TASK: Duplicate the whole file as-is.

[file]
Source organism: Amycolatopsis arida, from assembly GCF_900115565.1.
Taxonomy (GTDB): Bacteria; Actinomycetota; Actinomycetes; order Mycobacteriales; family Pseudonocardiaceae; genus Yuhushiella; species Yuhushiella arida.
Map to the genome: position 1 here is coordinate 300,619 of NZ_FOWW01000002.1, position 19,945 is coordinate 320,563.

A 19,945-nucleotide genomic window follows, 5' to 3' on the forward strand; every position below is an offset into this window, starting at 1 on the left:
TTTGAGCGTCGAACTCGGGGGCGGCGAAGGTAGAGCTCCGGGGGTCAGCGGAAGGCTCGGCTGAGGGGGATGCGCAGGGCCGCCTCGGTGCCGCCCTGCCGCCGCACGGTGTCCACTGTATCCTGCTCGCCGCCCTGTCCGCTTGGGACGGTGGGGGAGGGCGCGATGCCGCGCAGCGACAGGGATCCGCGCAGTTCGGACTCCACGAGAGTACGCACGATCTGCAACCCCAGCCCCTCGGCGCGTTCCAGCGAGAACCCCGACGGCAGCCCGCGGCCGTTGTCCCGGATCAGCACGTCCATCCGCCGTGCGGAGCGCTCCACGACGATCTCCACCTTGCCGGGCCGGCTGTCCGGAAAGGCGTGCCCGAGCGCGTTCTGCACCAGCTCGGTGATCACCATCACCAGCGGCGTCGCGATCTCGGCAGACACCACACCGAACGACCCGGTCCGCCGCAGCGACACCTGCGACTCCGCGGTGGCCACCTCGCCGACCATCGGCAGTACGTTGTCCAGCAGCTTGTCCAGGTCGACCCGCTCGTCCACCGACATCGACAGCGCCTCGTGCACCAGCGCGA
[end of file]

Source organism: Amycolatopsis arida, from assembly GCF_900115565.1.
Taxonomy (GTDB): Bacteria; Actinomycetota; Actinomycetes; order Mycobacteriales; family Pseudonocardiaceae; genus Yuhushiella; species Yuhushiella arida.
Map to the genome: position 1 here is coordinate 300,619 of NZ_FOWW01000002.1, position 19,945 is coordinate 320,563.

A 19,945-nucleotide genomic window follows, 5' to 3' on the forward strand; every position below is an offset into this window, starting at 1 on the left:
TTTGAGCGTCGAACTCGGGGGCGGCGAAGGTAGAGCTCCGGGGGTCAGCGGAAGGCTCGGCTGAGGGGGATGCGCAGGGCCGCCTCGGTGCCGCCCTGCCGCCGCACGGTGTCCACTGTATCCTGCTCGCCGCCCTGTCCGCTTGGGACGGTGGGGGAGGGCGCGATGCCGCGCAGCGACAGGGATCCGCGCAGTTCGGACTCCACGAGAGTACGCACGATCTGCAACCCCAGCCCCTCGGCGCGTTCCAGCGAGAACCCCGACGGCAGCCCGCGGCCGTTGTCCCGGATCAGCACGTCCATCCGCCGTGCGGAGCGCTCCACGACGATCTCCACCTTGCCGGGCCGGCTGTCCGGAAAGGCGTGCCCGAGCGCGTTCTGCACCAGCTCGGTGATCACCATCACCAGCGGCGTCGCGATCTCGGCAGACACCACACCGAACGACCCGGTCCGCCGCAGCGACACCTGCGACTCCGCGGTGGCCACCTCGCCGACCATCGGCAGTACGTTGTCCAGCAGCTTGTCCAGGTCGACCCGCTCGTCCACCGACATCGACAGCGCCTCGTGCACCAGCGCGA